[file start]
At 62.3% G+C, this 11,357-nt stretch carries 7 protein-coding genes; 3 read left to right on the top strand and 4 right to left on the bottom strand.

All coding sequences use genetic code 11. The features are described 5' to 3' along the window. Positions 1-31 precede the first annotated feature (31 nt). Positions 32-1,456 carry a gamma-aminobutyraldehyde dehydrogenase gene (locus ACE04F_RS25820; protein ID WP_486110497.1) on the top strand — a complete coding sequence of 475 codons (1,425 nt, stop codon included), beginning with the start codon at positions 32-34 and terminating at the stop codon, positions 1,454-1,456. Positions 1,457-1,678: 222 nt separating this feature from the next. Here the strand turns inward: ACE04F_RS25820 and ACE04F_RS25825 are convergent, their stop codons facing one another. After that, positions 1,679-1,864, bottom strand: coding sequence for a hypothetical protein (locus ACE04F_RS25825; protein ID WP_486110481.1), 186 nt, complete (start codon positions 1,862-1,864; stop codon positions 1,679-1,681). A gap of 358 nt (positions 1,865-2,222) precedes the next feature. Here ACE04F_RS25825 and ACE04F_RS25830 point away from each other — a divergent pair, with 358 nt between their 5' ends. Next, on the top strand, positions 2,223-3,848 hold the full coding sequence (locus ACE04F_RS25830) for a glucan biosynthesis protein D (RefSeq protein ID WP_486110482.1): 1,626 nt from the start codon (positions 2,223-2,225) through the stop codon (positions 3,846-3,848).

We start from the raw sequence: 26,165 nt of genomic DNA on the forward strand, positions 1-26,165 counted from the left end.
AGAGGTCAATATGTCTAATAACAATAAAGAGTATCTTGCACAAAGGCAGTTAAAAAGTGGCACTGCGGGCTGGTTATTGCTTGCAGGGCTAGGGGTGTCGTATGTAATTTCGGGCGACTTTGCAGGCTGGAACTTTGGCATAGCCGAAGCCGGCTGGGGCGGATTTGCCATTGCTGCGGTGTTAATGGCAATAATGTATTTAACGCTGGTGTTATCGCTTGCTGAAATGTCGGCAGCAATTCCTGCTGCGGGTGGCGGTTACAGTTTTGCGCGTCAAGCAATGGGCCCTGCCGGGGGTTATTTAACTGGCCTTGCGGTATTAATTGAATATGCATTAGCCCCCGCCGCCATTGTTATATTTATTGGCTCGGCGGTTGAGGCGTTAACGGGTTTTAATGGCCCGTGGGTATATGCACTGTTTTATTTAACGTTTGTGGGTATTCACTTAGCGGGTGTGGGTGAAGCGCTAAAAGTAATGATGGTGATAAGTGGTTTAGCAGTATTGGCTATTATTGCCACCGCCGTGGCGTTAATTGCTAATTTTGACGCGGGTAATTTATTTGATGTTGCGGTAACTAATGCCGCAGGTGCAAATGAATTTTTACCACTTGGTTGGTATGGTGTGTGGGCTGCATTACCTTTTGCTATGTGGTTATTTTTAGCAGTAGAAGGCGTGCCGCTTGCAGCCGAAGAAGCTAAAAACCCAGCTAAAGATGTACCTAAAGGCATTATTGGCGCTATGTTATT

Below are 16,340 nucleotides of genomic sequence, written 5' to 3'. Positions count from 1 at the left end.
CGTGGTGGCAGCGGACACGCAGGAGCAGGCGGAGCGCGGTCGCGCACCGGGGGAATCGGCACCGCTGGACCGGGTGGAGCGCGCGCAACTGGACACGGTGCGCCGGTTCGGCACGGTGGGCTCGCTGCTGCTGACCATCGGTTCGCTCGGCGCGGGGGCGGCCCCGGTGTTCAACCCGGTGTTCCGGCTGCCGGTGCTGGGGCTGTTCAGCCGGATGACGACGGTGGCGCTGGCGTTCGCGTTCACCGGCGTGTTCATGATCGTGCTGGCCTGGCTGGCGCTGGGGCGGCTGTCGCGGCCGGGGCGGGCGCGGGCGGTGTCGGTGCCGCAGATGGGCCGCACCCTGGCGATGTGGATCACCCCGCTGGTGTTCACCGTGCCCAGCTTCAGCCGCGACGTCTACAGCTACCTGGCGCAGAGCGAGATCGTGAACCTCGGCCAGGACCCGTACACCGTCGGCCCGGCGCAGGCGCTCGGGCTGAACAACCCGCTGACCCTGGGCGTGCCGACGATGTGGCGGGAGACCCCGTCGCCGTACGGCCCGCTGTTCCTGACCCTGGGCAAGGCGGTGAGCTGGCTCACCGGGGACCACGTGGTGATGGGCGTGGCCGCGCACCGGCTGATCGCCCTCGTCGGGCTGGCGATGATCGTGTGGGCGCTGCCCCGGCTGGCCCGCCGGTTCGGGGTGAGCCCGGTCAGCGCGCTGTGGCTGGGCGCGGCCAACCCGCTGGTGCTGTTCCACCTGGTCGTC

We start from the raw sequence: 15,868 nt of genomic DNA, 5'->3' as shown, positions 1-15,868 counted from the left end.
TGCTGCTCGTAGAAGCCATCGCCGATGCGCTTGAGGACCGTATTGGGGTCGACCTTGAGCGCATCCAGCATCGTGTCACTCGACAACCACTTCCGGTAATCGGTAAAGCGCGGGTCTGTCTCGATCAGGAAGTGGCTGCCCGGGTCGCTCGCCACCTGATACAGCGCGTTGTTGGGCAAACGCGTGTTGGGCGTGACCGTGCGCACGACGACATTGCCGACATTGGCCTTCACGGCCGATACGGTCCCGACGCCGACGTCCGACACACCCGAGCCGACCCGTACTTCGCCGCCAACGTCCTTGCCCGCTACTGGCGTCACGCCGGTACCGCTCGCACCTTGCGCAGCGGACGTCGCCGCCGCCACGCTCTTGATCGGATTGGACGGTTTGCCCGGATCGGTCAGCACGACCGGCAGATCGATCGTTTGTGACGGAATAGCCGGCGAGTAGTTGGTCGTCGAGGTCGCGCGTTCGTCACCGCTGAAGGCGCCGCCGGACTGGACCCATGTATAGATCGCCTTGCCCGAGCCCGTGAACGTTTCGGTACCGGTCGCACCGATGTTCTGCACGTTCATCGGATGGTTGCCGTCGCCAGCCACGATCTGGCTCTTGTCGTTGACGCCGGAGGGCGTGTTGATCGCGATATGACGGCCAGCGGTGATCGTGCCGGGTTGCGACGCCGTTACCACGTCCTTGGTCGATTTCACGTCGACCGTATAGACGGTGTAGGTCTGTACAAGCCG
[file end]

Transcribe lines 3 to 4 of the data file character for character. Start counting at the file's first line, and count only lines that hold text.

We start from the raw sequence: 26,165 nt of genomic DNA on the forward strand, positions 1-26,165 counted from the left end.
AGAGGTCAATATGTCTAATAACAATAAAGAGTATCTTGCACAAAGGCAGTTAAAAAGTGGCACTGCGGGCTGGTTATTGCTTGCAGGGCTAGGGGTGTCGTATGTAATTTCGGGCGACTTTGCAGGCTGGAACTTTGGCATAGCCGAAGCCGGCTGGGGCGGATTTGCCATTGCTGCGGTGTTAATGGCAATAATGTATTTAACGCTGGTGTTATCGCTTGCTGAAATGTCGGCAGCAATTCCTGCTGCGGGTGGCGGTTACAGTTTTGCGCGTCAAGCAATGGGCCCTGCCGGGGGTTATTTAACTGGCCTTGCGGTATTAATTGAATATGCATTAGCCCCCGCCGCCATTGTTATATTTATTGGCTCGGCGGTTGAGGCGTTAACGGGTTTTAATGGCCCGTGGGTATATGCACTGTTTTATTTAACGTTTGTGGGTATTCACTTAGCGGGTGTGGGTGAAGCGCTAAAAGTAATGATGGTGATAAGTGGTTTAGCAGTATTGGCTATTATTGCCACCGCCGTGGCGTTAATTGCTAATTTTGACGCGGGTAATTTATTTGATGTTGCGGTAACTAATGCCGCAGGTGCAAATGAATTTTTACCACTTGGTTGGTATGGTGTGTGGGCTGCATTACCTTTTGCTATGTGGTTATTTTTAGCAGTAGAAGGCGTGCCGCTTGCAGCCGAAGAAGCTAAAAACCCAGCTAAAGATGTACCTAAAGGCATTATTGGCGCTATGTTATT